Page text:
Shame, that feeling of chagrin, embarrassment or guilt before ourselves and those we hold in esteem or authority, has been said to be sorely lacking among modern American youth.
Unfortunately, however, one can obtain a valid driver’s license at age 16 in this state. Rather than apply heavy-handed measures to raise that age that penalize what still are the large majority of responsible young people for the actions of a few, perhaps introducing a little shame into the equation might result in their driving more safely.
A Scottsdale-based private program, “On Guard,” gives parents those “How’s My Driving? Call (this number)” bumper stickers to put on their teenagers’ cars. The young people don’t get veto power over the decision to affix the sticker; it’s their parents’ call. And parents are the ones who are notified about fellow motorists’ comments about their kids’ automotive habits made to an 800 telephone number or a Web site.
The idea is that if everyone, including the people whose opinions teens value the most — other teens’ — had a chance to observe and comment about a given young person’s driving, such teen drivers would be literally traveling the straight and narrow, or face reputational or more serious consequences.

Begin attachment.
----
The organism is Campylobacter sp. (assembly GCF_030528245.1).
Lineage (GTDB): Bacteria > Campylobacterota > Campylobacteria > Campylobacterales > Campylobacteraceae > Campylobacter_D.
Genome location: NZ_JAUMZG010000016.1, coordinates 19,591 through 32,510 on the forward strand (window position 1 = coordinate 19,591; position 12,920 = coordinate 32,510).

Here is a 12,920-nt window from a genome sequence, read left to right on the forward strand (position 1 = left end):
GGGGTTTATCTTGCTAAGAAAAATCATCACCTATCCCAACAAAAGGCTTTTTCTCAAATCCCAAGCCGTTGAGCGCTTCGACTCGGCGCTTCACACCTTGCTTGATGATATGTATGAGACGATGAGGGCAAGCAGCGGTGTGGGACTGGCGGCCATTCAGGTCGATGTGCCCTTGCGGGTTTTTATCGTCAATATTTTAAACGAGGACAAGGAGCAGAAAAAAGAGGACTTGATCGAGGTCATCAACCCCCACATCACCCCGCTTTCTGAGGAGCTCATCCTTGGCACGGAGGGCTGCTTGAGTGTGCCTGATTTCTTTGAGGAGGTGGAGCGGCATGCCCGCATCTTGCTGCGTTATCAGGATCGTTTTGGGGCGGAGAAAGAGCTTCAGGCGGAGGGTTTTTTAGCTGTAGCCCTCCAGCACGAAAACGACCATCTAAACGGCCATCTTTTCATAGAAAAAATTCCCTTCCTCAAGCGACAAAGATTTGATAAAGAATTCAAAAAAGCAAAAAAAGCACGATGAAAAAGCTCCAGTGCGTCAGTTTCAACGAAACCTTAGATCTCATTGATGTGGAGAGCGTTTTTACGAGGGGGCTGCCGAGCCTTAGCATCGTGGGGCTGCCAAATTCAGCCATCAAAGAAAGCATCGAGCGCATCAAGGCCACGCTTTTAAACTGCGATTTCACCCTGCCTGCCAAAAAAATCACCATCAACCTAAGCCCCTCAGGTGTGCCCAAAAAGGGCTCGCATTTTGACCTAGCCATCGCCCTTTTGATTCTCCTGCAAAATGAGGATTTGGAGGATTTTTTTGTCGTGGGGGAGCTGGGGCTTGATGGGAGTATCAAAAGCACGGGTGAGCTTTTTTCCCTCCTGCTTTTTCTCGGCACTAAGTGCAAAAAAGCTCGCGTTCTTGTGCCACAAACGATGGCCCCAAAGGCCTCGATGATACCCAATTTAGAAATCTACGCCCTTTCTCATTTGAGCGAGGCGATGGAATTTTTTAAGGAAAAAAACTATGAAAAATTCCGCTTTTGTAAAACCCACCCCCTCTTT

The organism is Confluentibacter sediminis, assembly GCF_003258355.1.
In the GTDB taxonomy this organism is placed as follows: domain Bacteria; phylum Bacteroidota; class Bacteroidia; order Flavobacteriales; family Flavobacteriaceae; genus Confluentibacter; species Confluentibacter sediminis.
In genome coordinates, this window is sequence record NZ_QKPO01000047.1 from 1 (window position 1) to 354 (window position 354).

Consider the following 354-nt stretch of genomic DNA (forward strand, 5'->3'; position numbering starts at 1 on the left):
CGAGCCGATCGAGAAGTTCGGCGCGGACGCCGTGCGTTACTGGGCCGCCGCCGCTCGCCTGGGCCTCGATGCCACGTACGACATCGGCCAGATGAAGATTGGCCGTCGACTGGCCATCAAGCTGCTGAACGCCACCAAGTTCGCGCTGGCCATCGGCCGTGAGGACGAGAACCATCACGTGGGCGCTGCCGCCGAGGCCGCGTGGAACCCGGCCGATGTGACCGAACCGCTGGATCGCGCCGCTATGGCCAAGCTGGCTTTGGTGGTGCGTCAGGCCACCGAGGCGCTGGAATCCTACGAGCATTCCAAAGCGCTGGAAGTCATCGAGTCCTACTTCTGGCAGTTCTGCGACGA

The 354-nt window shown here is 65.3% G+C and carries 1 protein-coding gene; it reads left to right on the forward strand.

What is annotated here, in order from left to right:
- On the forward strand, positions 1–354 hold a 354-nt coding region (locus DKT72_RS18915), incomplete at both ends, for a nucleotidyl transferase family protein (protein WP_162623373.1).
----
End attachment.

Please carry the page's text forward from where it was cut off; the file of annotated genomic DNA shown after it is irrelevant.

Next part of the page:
Such an idea needn’t be confined to the private sector, however. Perhaps the local police and courts could go into the bumper-sticker business, too. Local officers can make available their own hotline to report teen traffic hot dogs by license plate number, just as today we can report litterers to state highway officials.
It’s not known how well On Guard — born of four deaths of East Valley teens in recklessly driven cars in Scottsdale and east Phoenix during the winter — will work. In any case, parents would have a little more knowledge than they do now about what their teenagers are doing when not within their sight.
Society — as well as every family with a teen — can definitely benefit from that.